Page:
However, it is true that some law firms will pay better than some in-house roles. Solicitors are the money-making entities of law firms, so this is often reflected in the salaries of the highest earning firms. What is key to address is that you could be judging this on the face of a package at the base salary, without taking into account the packages’ full value. In-house may include other incentives, such as a guaranteed bonus, shares, car allowances, pension schemes, discounts, and more. When taking these parts into consideration, the value may be closer to private practice than you think.

More than this though, there are benefits to an in-house role worth deliberating in exchange for a slightly lower pay. According to a poll conducted by Legal Sector Workers United (LSWU), 71% of respondents felt that their job had a detrimental effect on their mental health. Long hours and a lack of balance with your social and personal life is often attributed as an aggravating factor to this discontent in the legal field. In-house has a reputation for providing a better work-life balance, a better working environment, and a healthier working life. Although trainee lawyers in private practice may have greater earning potential at points, you must be ready to put in more gruelling hours. Surveys have found that junior lawyers at some US law firms are working an average of 14-hour days, so when large salaries are broken down, your hourly rate may be smaller than expected[3]. Since law firms put their clients first, it is expected that your personal and social life will take a back seat, which isn’t always sustainable.

2.      There isn’t as much career progression or opportunity in-house as there is in private practice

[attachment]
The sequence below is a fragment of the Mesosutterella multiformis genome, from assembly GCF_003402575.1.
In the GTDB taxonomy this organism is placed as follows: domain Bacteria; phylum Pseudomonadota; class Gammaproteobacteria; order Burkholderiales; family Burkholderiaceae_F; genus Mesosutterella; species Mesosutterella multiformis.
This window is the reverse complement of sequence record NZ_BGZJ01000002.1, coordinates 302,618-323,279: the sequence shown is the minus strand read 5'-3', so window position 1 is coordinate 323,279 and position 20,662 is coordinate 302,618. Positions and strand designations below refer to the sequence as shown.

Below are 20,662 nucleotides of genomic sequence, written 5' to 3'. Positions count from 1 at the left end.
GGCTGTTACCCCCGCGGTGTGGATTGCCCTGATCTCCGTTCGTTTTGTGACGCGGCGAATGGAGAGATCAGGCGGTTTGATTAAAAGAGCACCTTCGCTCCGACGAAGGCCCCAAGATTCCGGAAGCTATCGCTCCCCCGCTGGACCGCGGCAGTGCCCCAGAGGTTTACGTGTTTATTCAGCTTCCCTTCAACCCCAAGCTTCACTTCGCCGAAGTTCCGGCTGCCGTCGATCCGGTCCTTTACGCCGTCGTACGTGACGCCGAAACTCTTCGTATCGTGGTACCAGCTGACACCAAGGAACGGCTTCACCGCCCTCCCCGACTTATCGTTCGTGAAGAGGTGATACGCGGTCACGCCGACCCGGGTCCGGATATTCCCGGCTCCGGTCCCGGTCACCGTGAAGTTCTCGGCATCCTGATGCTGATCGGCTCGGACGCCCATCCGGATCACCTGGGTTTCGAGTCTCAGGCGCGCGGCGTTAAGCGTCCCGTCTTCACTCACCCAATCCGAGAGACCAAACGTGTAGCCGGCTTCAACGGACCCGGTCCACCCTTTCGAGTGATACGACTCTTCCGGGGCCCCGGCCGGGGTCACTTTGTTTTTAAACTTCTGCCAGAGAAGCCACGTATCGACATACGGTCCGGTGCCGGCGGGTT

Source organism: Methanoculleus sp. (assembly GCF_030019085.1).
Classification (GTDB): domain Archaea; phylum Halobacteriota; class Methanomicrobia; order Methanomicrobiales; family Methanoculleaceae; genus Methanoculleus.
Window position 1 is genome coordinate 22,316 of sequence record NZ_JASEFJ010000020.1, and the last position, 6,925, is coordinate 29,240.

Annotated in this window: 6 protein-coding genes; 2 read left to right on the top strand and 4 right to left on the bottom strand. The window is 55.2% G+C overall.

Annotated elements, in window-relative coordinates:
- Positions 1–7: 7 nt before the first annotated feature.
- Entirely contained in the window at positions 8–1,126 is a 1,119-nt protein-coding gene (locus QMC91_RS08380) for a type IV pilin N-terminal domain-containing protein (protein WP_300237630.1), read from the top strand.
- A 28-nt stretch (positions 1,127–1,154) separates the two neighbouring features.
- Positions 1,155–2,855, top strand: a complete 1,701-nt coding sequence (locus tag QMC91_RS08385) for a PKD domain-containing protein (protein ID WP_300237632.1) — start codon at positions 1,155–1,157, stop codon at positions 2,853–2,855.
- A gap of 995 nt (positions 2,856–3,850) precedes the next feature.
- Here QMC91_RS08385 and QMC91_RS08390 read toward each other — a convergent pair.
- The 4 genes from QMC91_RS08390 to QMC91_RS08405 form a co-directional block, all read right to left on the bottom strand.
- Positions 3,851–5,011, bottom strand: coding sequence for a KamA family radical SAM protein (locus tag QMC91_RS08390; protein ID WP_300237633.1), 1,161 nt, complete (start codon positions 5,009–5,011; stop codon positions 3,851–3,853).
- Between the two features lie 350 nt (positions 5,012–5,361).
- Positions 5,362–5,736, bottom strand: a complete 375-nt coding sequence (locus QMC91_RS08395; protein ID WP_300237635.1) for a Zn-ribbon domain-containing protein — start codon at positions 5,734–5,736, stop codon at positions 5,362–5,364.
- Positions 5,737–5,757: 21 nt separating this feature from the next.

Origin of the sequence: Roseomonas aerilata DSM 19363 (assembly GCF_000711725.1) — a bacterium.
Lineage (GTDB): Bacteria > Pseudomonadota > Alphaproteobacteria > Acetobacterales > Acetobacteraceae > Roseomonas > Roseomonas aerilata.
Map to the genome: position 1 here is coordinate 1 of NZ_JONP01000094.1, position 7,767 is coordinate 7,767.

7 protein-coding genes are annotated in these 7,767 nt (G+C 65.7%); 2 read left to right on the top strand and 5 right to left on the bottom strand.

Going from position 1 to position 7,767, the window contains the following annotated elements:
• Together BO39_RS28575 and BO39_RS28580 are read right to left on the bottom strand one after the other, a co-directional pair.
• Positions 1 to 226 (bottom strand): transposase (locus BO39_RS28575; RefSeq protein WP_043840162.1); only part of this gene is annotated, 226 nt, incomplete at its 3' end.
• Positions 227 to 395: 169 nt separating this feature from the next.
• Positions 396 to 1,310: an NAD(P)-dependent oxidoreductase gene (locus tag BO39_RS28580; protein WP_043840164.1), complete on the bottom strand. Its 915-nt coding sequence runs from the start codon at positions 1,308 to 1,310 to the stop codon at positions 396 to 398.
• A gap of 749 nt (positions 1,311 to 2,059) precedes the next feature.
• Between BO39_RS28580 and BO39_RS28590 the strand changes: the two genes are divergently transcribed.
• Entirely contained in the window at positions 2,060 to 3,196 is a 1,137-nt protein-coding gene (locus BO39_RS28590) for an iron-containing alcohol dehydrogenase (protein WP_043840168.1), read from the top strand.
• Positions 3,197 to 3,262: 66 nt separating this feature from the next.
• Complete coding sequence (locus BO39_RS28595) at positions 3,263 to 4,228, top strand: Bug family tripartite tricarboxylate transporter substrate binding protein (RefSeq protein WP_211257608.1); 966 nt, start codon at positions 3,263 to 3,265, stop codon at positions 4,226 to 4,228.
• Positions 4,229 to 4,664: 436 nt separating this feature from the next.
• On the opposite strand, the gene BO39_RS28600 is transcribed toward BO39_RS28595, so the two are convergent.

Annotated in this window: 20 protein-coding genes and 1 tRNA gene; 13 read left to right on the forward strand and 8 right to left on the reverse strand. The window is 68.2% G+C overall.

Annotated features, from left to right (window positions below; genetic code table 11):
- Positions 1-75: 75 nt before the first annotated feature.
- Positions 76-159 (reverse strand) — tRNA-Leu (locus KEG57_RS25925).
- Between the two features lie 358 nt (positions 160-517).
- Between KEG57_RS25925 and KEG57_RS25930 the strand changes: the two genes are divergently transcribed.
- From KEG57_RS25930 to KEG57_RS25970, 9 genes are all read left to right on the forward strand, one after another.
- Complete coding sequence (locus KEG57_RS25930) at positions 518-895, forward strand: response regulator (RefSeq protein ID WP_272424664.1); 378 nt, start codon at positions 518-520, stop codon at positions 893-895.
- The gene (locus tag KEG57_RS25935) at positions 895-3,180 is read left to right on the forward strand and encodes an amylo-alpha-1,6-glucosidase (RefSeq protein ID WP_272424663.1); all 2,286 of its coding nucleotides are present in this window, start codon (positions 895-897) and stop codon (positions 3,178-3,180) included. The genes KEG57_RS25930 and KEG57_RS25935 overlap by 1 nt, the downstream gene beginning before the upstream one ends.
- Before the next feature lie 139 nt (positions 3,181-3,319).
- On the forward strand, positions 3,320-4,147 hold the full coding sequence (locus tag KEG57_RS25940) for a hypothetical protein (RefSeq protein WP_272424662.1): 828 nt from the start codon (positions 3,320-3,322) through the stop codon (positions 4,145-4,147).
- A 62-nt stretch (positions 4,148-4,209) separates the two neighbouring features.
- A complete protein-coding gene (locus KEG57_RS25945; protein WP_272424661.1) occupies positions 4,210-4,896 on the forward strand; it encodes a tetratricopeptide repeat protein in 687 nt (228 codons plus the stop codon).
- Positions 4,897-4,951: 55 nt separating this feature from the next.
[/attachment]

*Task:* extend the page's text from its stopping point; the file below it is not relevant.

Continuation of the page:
Private practice is well known for a structured training and development programme based on companywide policies and quantifiable post qualification experience. This can be beneficial in the sense that it is predictable and follows a laid-out process. However, the downside to this can be its rigidity. There can be less opportunity for client exposure or responsibility in the early stages of your career, and those that progress quickly are often held back from promotions by red tape and rules.  A high staff turnover may be giving a false narrative to the speed at which individuals move within the ranks.

In-house teams are often much less hierarchical, meaning exposure and responsibility opportunities are countless, and you will consistently be collaborating with senior stakeholders and c-suite individuals. You are expected to chip into all issues within the team, be proactive, and add value wherever you can. Lateral movements across departments in the business are often encouraged to gain more broad experience and those that are progressing quickly will find their success reflected in their career path.